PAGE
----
I fell into a career that suits me. I’ve done interesting things that kept me motivated and worked with intelligent, motivated people. I’ve never had a patch I didn’t enjoy.
I was the second person from my South Wales school to go to Oxford or Cambridge. All of the law firms at the time were recruiting heavily – nothing changes – I sent some printed CVs. It was quicker than filling in forms and Clifford Turner was one of them.
Continue reading “Life During Law – Kevin Ingram”
If you wanted to do litigation, there was no better place than Herbert Smith. I have no idea why but it was always going to be litigation. It was all I saw on TV and in books, there were no books written about M&A lawyers.
Suddenly the City just couldn’t get enough lawyers – if you had a pulse you could get a job in those days.
Continue reading “Life During Law – John Reynolds”
I decided I wanted to be a lawyer aged 14. My parents’ friends were looking after me while my parents were away. They didn’t have children and wondered what to do with me – we started playing around with words during a game of Scrabble and after that it turned into a career talk because I was slightly argumentative. It struck a chord.
Titmuss Sainer & Webb was a real estate firm before forming an alliance with Dechert Price & Rhoads. The London property guys were worried because they wondered what a US firm would think of real estate. For me, it was an enormous benefit. It opened my eyes to international clients, the wider world, and not just domestic practice.
Continue reading “Life During Law: Ciaran Carvalho, Nabarro”
Clifford Chance (CC) was a great place to be in the 1990s. Geoffrey Howe deserves a huge amount of credit. He instilled that we were on a journey everyone else was seeking to replicate. The car was travelling fast. The concept of delivering that globalisation was a very powerful thing.
I didn’t have a plan but a lot of fortune. I took a view early on that there were hundreds of great technical lawyers and I would never be able to distinguish on just that.
Continue reading “Life During Law: Jason Glover, Simpson Thacher & Bartlett”
I grew up in a small town where nobody’s dad I knew worked in London. The fast train to London didn’t exist – my parents worked in local government. They’re peace campaigners and not City-type people. They have different values and so I grew up in a very different world to this. There are some benefits in having that background – it gives you a bit of perspective.
Back in those days there was very little daytime TV, so on rainy days during the summer holidays there was a programme we watched called Crown Court. They had actors dramatise a criminal trial with a real jury. It was fascinating to me and, although it’s the other branch of the profession, it really stimulated my interest in being a lawyer.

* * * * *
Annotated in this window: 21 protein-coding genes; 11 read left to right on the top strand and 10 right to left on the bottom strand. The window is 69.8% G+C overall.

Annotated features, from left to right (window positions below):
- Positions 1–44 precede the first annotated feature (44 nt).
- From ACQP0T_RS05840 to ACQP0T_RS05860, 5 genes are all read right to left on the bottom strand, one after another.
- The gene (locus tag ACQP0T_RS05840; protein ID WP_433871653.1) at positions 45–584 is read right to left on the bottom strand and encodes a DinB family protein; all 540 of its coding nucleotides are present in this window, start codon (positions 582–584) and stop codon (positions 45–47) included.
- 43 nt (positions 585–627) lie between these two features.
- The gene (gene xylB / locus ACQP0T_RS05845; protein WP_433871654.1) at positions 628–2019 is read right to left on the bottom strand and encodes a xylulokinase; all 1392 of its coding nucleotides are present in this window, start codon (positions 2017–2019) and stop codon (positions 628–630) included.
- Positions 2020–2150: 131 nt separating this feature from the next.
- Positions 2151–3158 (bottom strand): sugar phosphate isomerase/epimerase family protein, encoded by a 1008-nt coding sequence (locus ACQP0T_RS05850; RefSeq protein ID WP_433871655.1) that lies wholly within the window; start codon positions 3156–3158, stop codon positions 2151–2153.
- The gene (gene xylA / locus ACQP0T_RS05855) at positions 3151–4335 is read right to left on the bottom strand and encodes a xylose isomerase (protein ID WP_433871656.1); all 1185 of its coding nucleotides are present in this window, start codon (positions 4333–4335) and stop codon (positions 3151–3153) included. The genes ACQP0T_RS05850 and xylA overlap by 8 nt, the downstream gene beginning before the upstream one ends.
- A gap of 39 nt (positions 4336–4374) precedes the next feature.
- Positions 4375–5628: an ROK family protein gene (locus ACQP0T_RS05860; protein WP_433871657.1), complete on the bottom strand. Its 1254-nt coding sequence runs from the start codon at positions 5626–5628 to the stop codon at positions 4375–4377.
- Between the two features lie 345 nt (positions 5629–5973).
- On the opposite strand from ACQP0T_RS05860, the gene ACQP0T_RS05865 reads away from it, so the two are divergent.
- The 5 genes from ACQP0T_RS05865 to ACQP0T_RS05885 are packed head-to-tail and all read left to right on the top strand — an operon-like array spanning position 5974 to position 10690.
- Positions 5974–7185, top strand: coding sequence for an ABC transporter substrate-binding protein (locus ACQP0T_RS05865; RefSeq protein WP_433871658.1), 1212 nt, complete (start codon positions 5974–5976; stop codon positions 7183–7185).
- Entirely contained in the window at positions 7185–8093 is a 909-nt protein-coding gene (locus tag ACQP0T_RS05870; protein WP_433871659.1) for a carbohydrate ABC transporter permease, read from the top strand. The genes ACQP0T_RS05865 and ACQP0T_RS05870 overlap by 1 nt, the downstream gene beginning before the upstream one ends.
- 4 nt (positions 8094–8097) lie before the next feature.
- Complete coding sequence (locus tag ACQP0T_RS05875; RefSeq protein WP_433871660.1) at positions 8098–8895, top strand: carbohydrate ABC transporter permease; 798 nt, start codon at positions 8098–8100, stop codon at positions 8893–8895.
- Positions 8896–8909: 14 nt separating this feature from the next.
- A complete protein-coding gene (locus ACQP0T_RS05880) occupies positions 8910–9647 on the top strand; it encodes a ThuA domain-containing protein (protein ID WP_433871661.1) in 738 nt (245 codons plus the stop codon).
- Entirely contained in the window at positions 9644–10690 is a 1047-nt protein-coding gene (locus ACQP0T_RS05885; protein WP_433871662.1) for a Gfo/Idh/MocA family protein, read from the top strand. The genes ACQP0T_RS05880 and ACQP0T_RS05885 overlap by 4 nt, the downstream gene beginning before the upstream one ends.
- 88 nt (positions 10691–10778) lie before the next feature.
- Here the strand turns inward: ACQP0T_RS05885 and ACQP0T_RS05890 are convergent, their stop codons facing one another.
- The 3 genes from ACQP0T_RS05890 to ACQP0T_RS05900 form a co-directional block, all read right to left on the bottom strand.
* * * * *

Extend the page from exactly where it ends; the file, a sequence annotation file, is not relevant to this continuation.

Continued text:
Continue reading “Life during law: Matthew Cottis”
I always wanted to be an architect. Unfortunately I’m very messy and that’s a bad combination. Building useful things, such as bridges and roads, would be a great job.
My father was a history teacher and my favourite subject was history, but I knew I was never going to be a history teacher as I could see what it was like for him. I did law to keep my options open and was offered a job by Simmons, which felt like a phenomenally well-paid job. It wasn’t my life plan.
Continue reading “Life During Law: Jeremy Hoyland”
I had training offers from a couple of Magic Circle firms, but I chose SJ Berwin because at that time they were at the forefront of private equity – it was a dynamic firm then. On qualification I wanted to be a finance lawyer and felt I would have got strong technical training in a firm like Freshfields.
I moved to Kirkland as a fourth year to develop business. I felt there would be more freedom to develop client-winning skills as well as doing deals. I am happy with my choices. It wasn’t a conscious decision that private equity would be such a prominent area – I’ve enjoyed a lot of luck.
Continue reading “Life During Law: Neel Sachdev, Kirkland & Ellis”
In the end Macfarlanes’ response to the recession was very strong. We learned not to be frightened of change and our powers embraced this in a way which was very invigorating… I wish we’d responded a little sooner. But we got there and I’m proud of what we achieved.
The firm got its mojo back. That wasn’t a given. We were phenomenally successful – we were a deal machine and managed to adapt in a way that the mix of the practice today is quite different to six years ago.
Continue reading “Life during law: Charles Martin”
There were different challenges during the downturn, you had to look to different markets. Challenges are always there and you are always after that next deal or that new client. I don’t think you could be here for 24 years without still being ambitious for that.
Working on the bailout was very intense – almost surreal, sitting in the Treasury trying to figure out how best it should be done. There was a deadline for having to announce something before the markets opened on the Monday. We all started on Saturday morning and worked all the way through to Monday morning. There were three banks we were looking at: RBS, Lloyds and HBOS, and then the Lloyds/HBOS combination. Each had a different thing to think about, they all had their own lawyers so there were three sets of documentation. The challenges faced and the creativity needed to get that off the ground were a once-in-a-lifetime thing.
Continue reading “Life During Law: Nilufer von Bismarck”
The first deal I worked on when I qualified at Allen & Overy (A&O) was for David Morley and everything went wrong. On the Monday morning, I went to his office and he saw the look on my face and said: ‘Helen, don’t bring me problems, bring me solutions.’ I turned around and walked out, but that stayed with me. The job of a lawyer is not to bring problems but to find solutions.
Continue reading “Life during law: Helen Burton”